Germ-line exome sequencing

Twenty-one percent of the 165 patient reports included at least one germ-line alteration. Overall, 806 germ-line variants were reviewed, of which only 5% (43/806) were deemed potentially clinically relevant (Figure 2a, Supplementary Figure S4 online). These 43 variants were classified as pathogenic (44%), likely pathogenic (17%), or a variant of unknown significance when the variant was in a gene directly related to the patient’s cancer (39%) (Figure 2b, Supplementary Table S9 online). The clinical implications of these variants relate to familial susceptibility to cancer and other OMIM diseases. Figure 2c shows the frequency of reported germ-line genes in each of the three categories. Of the 43 reported germ-line variants, 72% were in cancer-related genes and 28% in non-cancer-related genes. Ten additional alterations were found to be clinically relevant; five were not reported due to patient preferences and five were not reported because they were not confirmed by a confirmatory test in a CLIA laboratory (Supplementary Table S5 online). The five germ-line mutations that were not confirmed in a CLIA laboratory were probably due to technical artifacts in the research platform. The remaining 753 germ-line variants (93%) were classified as benign, likely benign, or variants of unknown significance (VUS) in a gene not directly related to the patient’s cancer and therefore not reported (Supplementary Figures S4 and S5 online, Supplementary Table S5 online).

Figure 2
Figure 2

Reported CanSeq germ-line alterations. Of 806 curated germ-line variants, 5% were reported and the remaining 95% were not reported (a). Of reported germ-line variants, 47% were classified as pathogenic, 16% as likely pathogenic, and 37% as variants of unknown significance (b). The genes that harbored reported germ-line variants and their associated American College of Medical Genetics and Genomics classifications are shown (c).

Of all curated germ-line variants, 56% were classified as variants of unknown significance (Supplementary Figure S5 online). Although the role of these variants in relation to familial disease or carrier status is unknown, they could present potential therapeutic options for cancer patients. Because many of these variants reside in genes involved in DNA repair (BRAC1, BRCA2, ATM, CHEK), chromosome instability (FANC, BLM, WRN), microsatellite instability, and DNA mismatch repair (MSH2, MSH3, MLH1, MSH6, PMS1, PMS2) pathways, tumors might harbor secondary somatic mutations in these pathways that could be potential therapeutic targets in clinical trials.

Role of the molecular tumor board

Over the first 15 months, CanSeq held two meetings of the molecular tumor board each month. The board’s 28 members represented a wide variety of expertise, in oncology, pathology, cancer genomics, genetics, developmental therapeutics, bioethics, and other fields. The initial purpose of this group was to vet the somatic and germ-line sequencing results and clinical annotations and to make decisions about the return of each somatic and germ-line alteration. For 46 patients reviewed by the tumor board, the committee considered 207 somatic alterations and decided to return 156 (75%) and considered 166 germ-line variants and decided to return 19 (12%).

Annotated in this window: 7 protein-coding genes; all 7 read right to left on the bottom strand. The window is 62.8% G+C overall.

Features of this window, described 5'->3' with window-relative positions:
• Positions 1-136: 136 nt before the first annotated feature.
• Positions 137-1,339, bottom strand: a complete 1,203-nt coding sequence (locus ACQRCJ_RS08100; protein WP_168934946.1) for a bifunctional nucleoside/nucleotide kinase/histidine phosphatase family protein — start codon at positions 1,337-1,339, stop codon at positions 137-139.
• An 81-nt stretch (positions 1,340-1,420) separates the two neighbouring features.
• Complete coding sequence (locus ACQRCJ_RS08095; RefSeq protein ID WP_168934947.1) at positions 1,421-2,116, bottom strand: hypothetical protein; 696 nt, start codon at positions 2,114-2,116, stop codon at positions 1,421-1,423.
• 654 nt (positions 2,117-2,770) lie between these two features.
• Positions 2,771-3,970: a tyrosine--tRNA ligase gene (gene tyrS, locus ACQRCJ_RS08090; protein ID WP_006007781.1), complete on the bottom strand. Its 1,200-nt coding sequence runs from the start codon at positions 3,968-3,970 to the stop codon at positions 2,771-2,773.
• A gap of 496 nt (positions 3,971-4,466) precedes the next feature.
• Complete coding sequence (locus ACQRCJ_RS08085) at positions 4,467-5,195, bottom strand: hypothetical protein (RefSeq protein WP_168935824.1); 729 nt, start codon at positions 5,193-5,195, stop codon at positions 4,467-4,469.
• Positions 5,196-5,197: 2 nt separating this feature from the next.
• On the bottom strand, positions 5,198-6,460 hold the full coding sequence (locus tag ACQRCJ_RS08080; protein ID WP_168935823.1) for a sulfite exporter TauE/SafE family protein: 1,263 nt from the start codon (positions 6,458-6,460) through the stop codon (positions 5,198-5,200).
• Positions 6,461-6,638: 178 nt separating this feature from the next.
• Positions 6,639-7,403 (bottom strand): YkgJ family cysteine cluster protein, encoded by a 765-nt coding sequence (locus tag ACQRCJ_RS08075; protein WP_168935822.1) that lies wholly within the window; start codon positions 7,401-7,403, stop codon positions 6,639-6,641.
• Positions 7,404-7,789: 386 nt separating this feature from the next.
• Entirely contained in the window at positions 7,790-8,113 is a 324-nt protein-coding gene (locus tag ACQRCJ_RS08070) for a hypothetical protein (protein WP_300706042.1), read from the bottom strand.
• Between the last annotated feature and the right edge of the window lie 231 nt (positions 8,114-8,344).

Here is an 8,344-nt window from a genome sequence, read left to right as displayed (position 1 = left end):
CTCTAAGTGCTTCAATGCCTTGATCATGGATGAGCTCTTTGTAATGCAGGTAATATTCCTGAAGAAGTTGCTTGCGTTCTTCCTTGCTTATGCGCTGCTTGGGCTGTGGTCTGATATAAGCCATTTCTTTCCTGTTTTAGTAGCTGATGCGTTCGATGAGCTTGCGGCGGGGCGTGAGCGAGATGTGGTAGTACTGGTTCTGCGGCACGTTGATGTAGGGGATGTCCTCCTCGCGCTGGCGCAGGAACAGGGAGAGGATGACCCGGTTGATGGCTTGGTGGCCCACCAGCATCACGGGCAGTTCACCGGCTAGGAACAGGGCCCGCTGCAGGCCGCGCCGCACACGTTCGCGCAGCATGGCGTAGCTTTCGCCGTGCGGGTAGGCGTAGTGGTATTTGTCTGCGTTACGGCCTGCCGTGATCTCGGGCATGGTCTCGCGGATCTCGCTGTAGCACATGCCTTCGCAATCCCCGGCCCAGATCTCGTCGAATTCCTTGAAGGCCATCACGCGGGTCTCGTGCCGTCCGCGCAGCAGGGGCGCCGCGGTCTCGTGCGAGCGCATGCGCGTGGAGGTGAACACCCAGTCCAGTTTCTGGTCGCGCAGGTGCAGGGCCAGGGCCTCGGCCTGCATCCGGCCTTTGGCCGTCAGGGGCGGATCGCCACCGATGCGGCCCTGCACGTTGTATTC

The scalability of this time-intensive approach proved challenging because the molecular tumor board had difficulty keeping pace with the rapid accumulation of incoming variants from enrolled patients (Figure 3a). To address this, lessons learned from early board meetings were transformed into protocols for the evaluation and return decision for somatic and germ-line findings (Figure 3c). Specifically, the experience with the first 46 patients informed the development and codification of rules for curation, interpretation, and decisions for return. This included decisions about the threshold for return of somatic and germ-line alterations, the type of information to be returned in reports, and specific language for communicating levels of evidence and uncertainty about clinical decision making to physicians. Implementing a protocol-driven approach to return of results substantially improved the efficacy of the process of variant review and reporting (Figure 3b).

Figure 3
Figure 3

CanSeq variant review and return decision process. The variant review and return decision process is compared when performed by a tumor board (a) and a protocol-driven approach (b). The cumulative number of the incoming curated variants over time is shown in dark red. The cumulative number of variants that have received a return decision over time is shown in light red. The efficiency of return decision was calculated as a function of cumulative incoming curated variants to cumulative variants with reporting decisions over the same period of time. The somatic and germ-line rules for the protocol-based return decision algorithm are shown (c).

Discussion

In this paper, we report our experience with clinical interpretation and reporting of prospective somatic and germ-line WES for 165 patients with advanced colorectal and lung carcinoma. The interpretive framework presented here has several key features. First, somatic clinical interpretation is performed at the level of the variant rather than simply that of the gene. Although many genes might be considered actionable in principle, different somatic alterations in a given gene can have different functional consequences, depending on the nature and the location of the mutation, and thus must be interpreted individually.15,17,19 Second, the interpretation of each alteration takes into account the clinical, pathological, and molecular context to determine clinical implications. For example, tumor type, stage, and concurrent genomic alterations may all impact the interpretation of a particular somatic mutation. Finally, because each somatic alteration may have a different level of evidence for each therapeutic option, multiple levels of evidence for each variant can be provided. The level of evidence is linked to the action taken rather than being intrinsic to the particular alteration.